Friday, March 12, 2010

Speaking of Heresy

My "new" car is fantastic. I am so happy with it. The only things wrong with it are that I have no (working) way to plug my ipod into the sound system, and . . . it has a tiny, well-nigh tasteful, American flag sticker in the lower left hand corner of the rear window.

That's the heretical part of course--that having an American flag sticker stuck on my car would be "wrong." I don't know. I guess I just spent too long in the down-and-out East End of London to be comfortable with iconography that identifies me with one specific ethnic group or nation. Ever since my uncle came out with the album and song "Citizen of Heaven" (what? you've never heard of it? yeah . . . it was kind of like my book: worth it, but obscure) and I realised that was an actual Bible verse, I have had a little trouble being patriotic. (Either that or it gave me an excuse not to be.) Yes, I am an American, and I appreciate the freedoms that I have, and I daresay I take many of them for granted. I just have a little trouble wanting that to be my identity--the thing I'm known for.

When I was a little kid, living in Honduras, I thought the USA was Heaven. After all, we had to fly to get there. Through clouds and everything! Plus, everyone spoke English (i.e., I could understand them) and we could drink water directly from the taps instead of having to boil it first. After we moved back here, however, my attitude started slowly but surely to shift. I guess that happens when you've been exposed to another culture at an early age--even if you spend that early age trying to resist it (stupidly, I refused to learn Spanish). You just realise that there are other people out there and other ways of doing things, and while you may still prefer your way, the lines dividing cultures and nationalities get to feeling really arbitrary and frustrating. At least they did to me.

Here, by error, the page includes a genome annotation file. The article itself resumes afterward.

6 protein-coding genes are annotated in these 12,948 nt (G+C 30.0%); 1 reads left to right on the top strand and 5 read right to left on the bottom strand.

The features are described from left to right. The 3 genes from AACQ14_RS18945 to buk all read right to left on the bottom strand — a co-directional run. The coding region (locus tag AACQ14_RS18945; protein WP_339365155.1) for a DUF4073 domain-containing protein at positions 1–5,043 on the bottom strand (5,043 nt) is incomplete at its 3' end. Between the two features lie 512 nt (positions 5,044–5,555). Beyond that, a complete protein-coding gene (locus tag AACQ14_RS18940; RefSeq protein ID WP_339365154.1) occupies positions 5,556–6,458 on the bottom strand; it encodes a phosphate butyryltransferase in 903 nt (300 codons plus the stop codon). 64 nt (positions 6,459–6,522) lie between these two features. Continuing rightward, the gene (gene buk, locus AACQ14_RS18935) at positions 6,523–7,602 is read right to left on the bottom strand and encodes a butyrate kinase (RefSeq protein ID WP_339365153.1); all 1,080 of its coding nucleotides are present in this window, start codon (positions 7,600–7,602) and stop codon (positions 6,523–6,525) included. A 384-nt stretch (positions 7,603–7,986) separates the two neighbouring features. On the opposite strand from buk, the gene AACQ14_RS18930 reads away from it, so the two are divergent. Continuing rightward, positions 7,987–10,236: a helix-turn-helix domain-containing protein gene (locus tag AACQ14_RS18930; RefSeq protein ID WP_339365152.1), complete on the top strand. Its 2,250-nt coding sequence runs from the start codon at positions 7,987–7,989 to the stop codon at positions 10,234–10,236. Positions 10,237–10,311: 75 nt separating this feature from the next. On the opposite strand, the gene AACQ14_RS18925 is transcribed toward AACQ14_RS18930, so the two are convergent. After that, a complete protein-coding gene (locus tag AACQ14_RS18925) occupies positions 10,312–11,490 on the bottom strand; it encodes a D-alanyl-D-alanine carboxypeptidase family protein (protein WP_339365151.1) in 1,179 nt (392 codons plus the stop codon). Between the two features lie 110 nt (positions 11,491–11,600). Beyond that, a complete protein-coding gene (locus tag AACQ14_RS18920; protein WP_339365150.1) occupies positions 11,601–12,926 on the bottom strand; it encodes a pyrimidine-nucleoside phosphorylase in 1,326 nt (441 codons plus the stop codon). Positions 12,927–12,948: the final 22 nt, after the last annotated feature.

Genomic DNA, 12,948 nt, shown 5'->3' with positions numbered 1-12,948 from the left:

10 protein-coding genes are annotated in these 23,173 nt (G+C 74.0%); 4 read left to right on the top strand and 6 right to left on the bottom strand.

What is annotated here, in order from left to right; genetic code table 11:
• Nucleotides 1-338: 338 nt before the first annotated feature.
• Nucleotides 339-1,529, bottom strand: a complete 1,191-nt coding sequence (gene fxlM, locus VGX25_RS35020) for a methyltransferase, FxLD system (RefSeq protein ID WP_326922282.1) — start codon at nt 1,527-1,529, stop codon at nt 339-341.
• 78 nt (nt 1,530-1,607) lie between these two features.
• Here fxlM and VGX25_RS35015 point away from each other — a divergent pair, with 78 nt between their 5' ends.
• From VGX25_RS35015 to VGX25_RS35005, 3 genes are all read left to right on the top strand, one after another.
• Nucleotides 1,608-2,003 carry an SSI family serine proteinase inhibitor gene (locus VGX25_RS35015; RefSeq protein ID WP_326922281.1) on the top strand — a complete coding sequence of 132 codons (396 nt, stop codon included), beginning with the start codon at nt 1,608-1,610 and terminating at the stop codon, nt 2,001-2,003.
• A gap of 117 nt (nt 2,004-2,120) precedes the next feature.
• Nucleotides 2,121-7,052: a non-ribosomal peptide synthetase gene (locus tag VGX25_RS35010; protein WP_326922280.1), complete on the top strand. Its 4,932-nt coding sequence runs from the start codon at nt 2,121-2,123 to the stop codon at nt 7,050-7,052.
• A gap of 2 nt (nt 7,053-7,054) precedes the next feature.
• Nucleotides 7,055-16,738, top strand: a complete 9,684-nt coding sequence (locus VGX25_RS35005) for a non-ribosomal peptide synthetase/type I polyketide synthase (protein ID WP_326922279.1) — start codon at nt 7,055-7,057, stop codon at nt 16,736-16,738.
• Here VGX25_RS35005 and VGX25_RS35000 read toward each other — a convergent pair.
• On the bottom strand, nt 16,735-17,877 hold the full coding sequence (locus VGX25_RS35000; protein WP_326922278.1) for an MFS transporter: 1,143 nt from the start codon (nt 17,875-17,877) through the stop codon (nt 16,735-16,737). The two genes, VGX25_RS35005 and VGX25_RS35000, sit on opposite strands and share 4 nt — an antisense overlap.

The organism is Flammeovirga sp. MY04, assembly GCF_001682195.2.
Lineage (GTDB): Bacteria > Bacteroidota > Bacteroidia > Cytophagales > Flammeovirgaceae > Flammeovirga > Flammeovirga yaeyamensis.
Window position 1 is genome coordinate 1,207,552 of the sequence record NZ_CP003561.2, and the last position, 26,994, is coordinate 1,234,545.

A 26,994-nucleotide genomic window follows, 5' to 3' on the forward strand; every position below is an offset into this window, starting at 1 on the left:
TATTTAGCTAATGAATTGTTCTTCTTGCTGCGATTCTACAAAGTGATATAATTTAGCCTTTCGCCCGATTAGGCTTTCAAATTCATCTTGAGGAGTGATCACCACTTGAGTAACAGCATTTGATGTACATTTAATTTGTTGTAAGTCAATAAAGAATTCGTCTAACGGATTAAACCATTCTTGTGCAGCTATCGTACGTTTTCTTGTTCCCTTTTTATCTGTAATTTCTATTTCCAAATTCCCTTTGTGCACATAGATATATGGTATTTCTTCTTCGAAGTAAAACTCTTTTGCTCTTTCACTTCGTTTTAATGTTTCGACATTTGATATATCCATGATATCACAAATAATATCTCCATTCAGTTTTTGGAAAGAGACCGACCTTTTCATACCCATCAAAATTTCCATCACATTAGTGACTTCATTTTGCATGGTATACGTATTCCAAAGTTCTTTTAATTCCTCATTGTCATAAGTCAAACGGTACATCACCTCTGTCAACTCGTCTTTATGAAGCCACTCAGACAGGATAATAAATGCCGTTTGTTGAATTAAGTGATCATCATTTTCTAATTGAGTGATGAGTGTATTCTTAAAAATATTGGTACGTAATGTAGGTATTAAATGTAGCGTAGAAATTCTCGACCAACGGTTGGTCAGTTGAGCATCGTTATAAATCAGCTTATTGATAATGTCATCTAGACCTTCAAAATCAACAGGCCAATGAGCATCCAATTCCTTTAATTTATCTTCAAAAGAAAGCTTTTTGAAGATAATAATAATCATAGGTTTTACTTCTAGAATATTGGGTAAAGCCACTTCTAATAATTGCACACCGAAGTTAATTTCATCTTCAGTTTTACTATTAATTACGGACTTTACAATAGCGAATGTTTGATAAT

I've been reading Jeremiah lately. That book is fascinating to me, in part because Jeremiah was so faithful to God, and God was so faithful to him, but he ended up feeling disappointed with how God was demonstrating His faithfulness a lot of the time. Sometimes he just wished God would leave him alone--that he didn't have these words burning a hole in his heart and his tongue that he just had to speak but which got him in heaps (or cisterns) of trouble every time he opened his mouth. I haven't hung out in a cistern lately, and hope not to . . . ever, but there are still some things about this guy that I resonate with, I guess.